(2) then it copied the entry address of several ntdll functions such as ntWriteFile into global memory.
It's basically to prepare the data section (hard code it) in global memory. Then it calls 356752D7 (at 0x35672E5E).
(3) then it saves several dll names such as "kernel32.dll", "kernel32base.dll" into its stack.

4. Manipulation of System Kernel DLLs
Now we start the analysis from 0x356762D7. Figure 4 shows its function body.
Figure 4. Processing Kernel Modules


Function 0x356752D7 processes the related kernel DLLs one by one using a loop. The collection of DLL names is preset by Max++ (see the comments after challenge 1). The function tries to get the handle of each DLL, it proceeds to call 0x3567525C to process the header information of each DLL (only when the handle is successfully retrieved, i.e., the DLL is currently already alive in the system space).

We now look at the details of funciton 0x3657525C, as shown in Figure 5.
Figure 5. Function 0x3567525c

The major part, as shown in Figure 5, is a call of RtlImageDirectoryEntryToData. The undocumented system call (if you search it on ReactOS, you can find the source code) takes four parameters: (1) the image base of the DLL file, (2) whether it is regarded as an image file, (3) the ID of the entry to retrieve, and (4) the entry size. In this case, our ID is "1", reading the MSDN documentation of IMAGE_DIRECTORY of PE header, we can find that ID "1" stands for import table address and size. Now it's your job to find out what is the use of this information, i.e., what does Max++ plan to do with them?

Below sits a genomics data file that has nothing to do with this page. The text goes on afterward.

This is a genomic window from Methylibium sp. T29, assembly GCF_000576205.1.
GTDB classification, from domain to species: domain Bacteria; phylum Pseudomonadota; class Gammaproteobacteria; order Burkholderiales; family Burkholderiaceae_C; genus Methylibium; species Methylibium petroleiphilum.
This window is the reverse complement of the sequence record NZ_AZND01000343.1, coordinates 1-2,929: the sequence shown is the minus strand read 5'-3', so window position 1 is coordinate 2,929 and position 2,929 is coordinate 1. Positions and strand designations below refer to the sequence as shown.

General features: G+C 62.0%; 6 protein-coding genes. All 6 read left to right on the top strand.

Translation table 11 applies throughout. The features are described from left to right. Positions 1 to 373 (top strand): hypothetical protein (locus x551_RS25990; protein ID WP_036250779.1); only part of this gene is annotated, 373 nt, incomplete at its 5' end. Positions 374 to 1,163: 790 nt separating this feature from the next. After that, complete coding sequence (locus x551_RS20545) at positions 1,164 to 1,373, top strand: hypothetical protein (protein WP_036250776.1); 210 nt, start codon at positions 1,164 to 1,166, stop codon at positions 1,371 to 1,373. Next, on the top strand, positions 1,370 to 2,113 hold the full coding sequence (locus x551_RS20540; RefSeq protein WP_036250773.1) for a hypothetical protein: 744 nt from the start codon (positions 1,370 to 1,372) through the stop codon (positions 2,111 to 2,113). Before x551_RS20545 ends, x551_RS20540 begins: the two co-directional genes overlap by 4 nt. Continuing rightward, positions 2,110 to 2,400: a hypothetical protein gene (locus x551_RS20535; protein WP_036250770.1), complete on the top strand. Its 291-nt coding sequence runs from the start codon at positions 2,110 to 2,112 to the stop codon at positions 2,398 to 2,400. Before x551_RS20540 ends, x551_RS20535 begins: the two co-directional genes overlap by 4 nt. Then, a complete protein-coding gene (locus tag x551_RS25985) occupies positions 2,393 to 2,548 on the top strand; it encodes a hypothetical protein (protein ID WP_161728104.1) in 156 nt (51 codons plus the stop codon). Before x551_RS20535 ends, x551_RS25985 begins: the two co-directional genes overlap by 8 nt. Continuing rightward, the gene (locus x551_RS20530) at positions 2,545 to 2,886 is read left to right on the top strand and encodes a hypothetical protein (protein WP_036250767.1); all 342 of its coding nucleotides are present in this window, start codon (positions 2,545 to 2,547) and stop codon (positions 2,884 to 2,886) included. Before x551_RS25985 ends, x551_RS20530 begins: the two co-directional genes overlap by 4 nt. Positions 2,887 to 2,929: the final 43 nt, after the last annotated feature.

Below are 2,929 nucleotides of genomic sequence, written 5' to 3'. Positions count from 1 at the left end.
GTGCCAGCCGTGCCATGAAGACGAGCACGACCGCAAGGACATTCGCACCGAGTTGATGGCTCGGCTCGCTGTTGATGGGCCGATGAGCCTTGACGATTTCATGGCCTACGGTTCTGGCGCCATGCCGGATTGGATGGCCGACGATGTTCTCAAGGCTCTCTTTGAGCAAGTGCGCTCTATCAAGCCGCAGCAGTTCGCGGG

Challenge 2. Find out the use of NT header information retrieved by code at 0x35675277 (hint: use data breakpoints to find out when and where the information is used).

Following function 0x356752D7 there are many technical details related to NT header information retrieval and resetting, whereas the analysis is similar. In the following, we directly jump to the other interesting parts of max++.00.x86.

5. Resetting Exception Handler (SEH)
We now look at an interesting behavior of max++.00.x86 that resets the SEH handler. Before max++.00.x86 does the trick, the current SEH chain is shown in Figure 6 (click View -> SEH chain in IMM).
Figure 6. SEH Chain before max++.00.x86 does the trick

As shown in Figure 6, when an exception occurs, it is first passed to ntdll.7C90E900 (3 times) and then kernel32.7C839AC0 (if 7C90E900 cannot handle it right). In fact, SEH chain is a very simple singly-listed data structure. Each SEH record has two elements as shown below:

  struct SEH_RECORD{
      SEH_RECORD *next;
      void*   handler_entry
 };

 For example, the first SEH record is locatd at 0x0012BF1C (this is usually at the bottom of the current stack frame of the current thread), as shown in Figure 7.

Figure 7. Memory dump of the first SEH record
As shown in Figure 7 (highlighted part), the next pointer points to 0x0012C1C8 (compare it with Figure 6), and the handler part has value 0x7C90E900.

Now, in Figure 8, we present the malicious code in max++.00.x86 which resets SEH. The basic idea is to construct a new SEH record and push it into the stack, and reset the value at FS:[0] (which is part of the kernel data that points to SEH chain). The important instructions are already highlighted.

Figure 8. Manipulates SEH Chain

Challenge 3. Explain in details (based on the instructions given in Figure 8, starting from 0x356754BC): why is 35675510 the new exception handler?

Challenge 4. Explain the logic of handler at 35675510 and investigate when it is called.

5. Loading Remote DLL
The next interesting part is located at 0x35672E6D. Figure 9 shows a call of zwCreateThread and its parameters. The thread's start routine (i.e., the function to execute when the thread is born) is 0x356718D2.
Figure 9. Create a new thread which invokes 0x356718D2

 Let's set a software breakpoint at 0x356718D2 and trace into it, as shown in Figure 10. There are two major functions: 0x35671797 and ole32.CoInitialize.

Figure 10. Thread Start Routine